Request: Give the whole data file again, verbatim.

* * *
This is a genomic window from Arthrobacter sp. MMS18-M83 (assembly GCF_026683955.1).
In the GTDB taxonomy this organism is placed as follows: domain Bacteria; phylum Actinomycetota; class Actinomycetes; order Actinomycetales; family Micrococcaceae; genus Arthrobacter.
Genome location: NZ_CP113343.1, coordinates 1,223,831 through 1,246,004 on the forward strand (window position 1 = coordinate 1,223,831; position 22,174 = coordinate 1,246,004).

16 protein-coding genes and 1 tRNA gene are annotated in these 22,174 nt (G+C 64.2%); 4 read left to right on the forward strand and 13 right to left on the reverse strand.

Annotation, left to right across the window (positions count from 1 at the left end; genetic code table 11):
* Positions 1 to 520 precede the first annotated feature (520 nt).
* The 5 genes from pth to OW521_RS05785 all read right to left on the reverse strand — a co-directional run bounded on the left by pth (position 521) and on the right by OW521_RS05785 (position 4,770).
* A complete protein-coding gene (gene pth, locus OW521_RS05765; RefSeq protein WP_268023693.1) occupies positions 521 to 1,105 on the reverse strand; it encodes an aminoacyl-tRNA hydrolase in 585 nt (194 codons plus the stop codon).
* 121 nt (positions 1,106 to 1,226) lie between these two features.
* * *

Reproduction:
This is a genomic window from Arthrobacter sp. MMS18-M83 (assembly GCF_026683955.1).
In the GTDB taxonomy this organism is placed as follows: domain Bacteria; phylum Actinomycetota; class Actinomycetes; order Actinomycetales; family Micrococcaceae; genus Arthrobacter.
Genome location: NZ_CP113343.1, coordinates 1,223,831 through 1,246,004 on the forward strand (window position 1 = coordinate 1,223,831; position 22,174 = coordinate 1,246,004).

16 protein-coding genes and 1 tRNA gene are annotated in these 22,174 nt (G+C 64.2%); 4 read left to right on the forward strand and 13 right to left on the reverse strand.

Annotation, left to right across the window (positions count from 1 at the left end; genetic code table 11):
* Positions 1 to 520 precede the first annotated feature (520 nt).
* The 5 genes from pth to OW521_RS05785 all read right to left on the reverse strand — a co-directional run bounded on the left by pth (position 521) and on the right by OW521_RS05785 (position 4,770).
* A complete protein-coding gene (gene pth, locus OW521_RS05765; RefSeq protein WP_268023693.1) occupies positions 521 to 1,105 on the reverse strand; it encodes an aminoacyl-tRNA hydrolase in 585 nt (194 codons plus the stop codon).
* 121 nt (positions 1,106 to 1,226) lie between these two features.